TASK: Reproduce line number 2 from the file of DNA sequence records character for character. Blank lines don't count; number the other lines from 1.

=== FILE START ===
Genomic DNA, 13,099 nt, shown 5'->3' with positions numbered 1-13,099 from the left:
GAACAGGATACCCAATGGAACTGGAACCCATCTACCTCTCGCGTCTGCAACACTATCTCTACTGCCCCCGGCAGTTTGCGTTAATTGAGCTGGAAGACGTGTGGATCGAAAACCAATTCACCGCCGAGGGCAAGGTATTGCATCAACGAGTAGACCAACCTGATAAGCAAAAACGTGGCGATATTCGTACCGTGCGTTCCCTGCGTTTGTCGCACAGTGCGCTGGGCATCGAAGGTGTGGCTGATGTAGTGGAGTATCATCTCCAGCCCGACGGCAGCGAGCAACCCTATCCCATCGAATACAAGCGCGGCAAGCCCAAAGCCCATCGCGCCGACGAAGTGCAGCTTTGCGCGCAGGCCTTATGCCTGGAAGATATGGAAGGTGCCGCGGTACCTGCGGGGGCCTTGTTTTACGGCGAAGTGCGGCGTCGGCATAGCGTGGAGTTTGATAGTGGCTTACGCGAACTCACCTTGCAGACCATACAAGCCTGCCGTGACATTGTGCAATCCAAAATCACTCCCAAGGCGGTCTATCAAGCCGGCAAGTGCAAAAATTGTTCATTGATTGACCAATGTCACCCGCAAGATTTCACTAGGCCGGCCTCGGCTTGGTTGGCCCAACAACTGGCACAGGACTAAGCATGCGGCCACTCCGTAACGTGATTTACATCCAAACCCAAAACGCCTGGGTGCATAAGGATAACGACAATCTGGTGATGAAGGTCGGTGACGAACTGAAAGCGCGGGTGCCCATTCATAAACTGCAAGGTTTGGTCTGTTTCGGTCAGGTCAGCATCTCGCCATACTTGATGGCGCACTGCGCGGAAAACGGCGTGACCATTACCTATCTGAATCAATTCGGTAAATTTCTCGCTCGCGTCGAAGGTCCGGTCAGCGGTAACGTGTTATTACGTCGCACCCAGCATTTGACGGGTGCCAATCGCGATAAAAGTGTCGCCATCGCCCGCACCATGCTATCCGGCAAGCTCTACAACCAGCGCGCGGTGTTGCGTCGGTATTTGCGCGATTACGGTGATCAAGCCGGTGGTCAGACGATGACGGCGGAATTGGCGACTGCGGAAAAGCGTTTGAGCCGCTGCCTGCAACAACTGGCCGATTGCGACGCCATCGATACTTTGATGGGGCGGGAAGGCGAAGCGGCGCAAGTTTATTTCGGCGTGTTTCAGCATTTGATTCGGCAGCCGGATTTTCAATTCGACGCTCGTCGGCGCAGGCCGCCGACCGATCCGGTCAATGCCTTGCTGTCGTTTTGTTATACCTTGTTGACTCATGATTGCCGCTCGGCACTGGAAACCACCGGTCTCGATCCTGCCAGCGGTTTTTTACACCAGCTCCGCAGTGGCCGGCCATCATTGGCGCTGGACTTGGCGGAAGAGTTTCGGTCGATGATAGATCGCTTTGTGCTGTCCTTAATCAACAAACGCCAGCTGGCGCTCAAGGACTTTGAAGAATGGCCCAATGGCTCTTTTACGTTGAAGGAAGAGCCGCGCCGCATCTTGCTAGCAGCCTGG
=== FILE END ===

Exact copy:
GAACAGGATACCCAATGGAACTGGAACCCATCTACCTCTCGCGTCTGCAACACTATCTCTACTGCCCCCGGCAGTTTGCGTTAATTGAGCTGGAAGACGTGTGGATCGAAAACCAATTCACCGCCGAGGGCAAGGTATTGCATCAACGAGTAGACCAACCTGATAAGCAAAAACGTGGCGATATTCGTACCGTGCGTTCCCTGCGTTTGTCGCACAGTGCGCTGGGCATCGAAGGTGTGGCTGATGTAGTGGAGTATCATCTCCAGCCCGACGGCAGCGAGCAACCCTATCCCATCGAATACAAGCGCGGCAAGCCCAAAGCCCATCGCGCCGACGAAGTGCAGCTTTGCGCGCAGGCCTTATGCCTGGAAGATATGGAAGGTGCCGCGGTACCTGCGGGGGCCTTGTTTTACGGCGAAGTGCGGCGTCGGCATAGCGTGGAGTTTGATAGTGGCTTACGCGAACTCACCTTGCAGACCATACAAGCCTGCCGTGACATTGTGCAATCCAAAATCACTCCCAAGGCGGTCTATCAAGCCGGCAAGTGCAAAAATTGTTCATTGATTGACCAATGTCACCCGCAAGATTTCACTAGGCCGGCCTCGGCTTGGTTGGCCCAACAACTGGCACAGGACTAAGCATGCGGCCACTCCGTAACGTGATTTACATCCAAACCCAAAACGCCTGGGTGCATAAGGATAACGACAATCTGGTGATGAAGGTCGGTGACGAACTGAAAGCGCGGGTGCCCATTCATAAACTGCAAGGTTTGGTCTGTTTCGGTCAGGTCAGCATCTCGCCATACTTGATGGCGCACTGCGCGGAAAACGGCGTGACCATTACCTATCTGAATCAATTCGGTAAATTTCTCGCTCGCGTCGAAGGTCCGGTCAGCGGTAACGTGTTATTACGTCGCACCCAGCATTTGACGGGTGCCAATCGCGATAAAAGTGTCGCCATCGCCCGCACCATGCTATCCGGCAAGCTCTACAACCAGCGCGCGGTGTTGCGTCGGTATTTGCGCGATTACGGTGATCAAGCCGGTGGTCAGACGATGACGGCGGAATTGGCGACTGCGGAAAAGCGTTTGAGCCGCTGCCTGCAACAACTGGCCGATTGCGACGCCATCGATACTTTGATGGGGCGGGAAGGCGAAGCGGCGCAAGTTTATTTCGGCGTGTTTCAGCATTTGATTCGGCAGCCGGATTTTCAATTCGACGCTCGTCGGCGCAGGCCGCCGACCGATCCGGTCAATGCCTTGCTGTCGTTTTGTTATACCTTGTTGACTCATGATTGCCGCTCGGCACTGGAAACCACCGGTCTCGATCCTGCCAGCGGTTTTTTACACCAGCTCCGCAGTGGCCGGCCATCATTGGCGCTGGACTTGGCGGAAGAGTTTCGGTCGATGATAGATCGCTTTGTGCTGTCCTTAATCAACAAACGCCAGCTGGCGCTCAAGGACTTTGAAGAATGGCCCAATGGCTCTTTTACGTTGAAGGAAGAGCCGCGCCGCATCTTGCTAGCAGCCTGG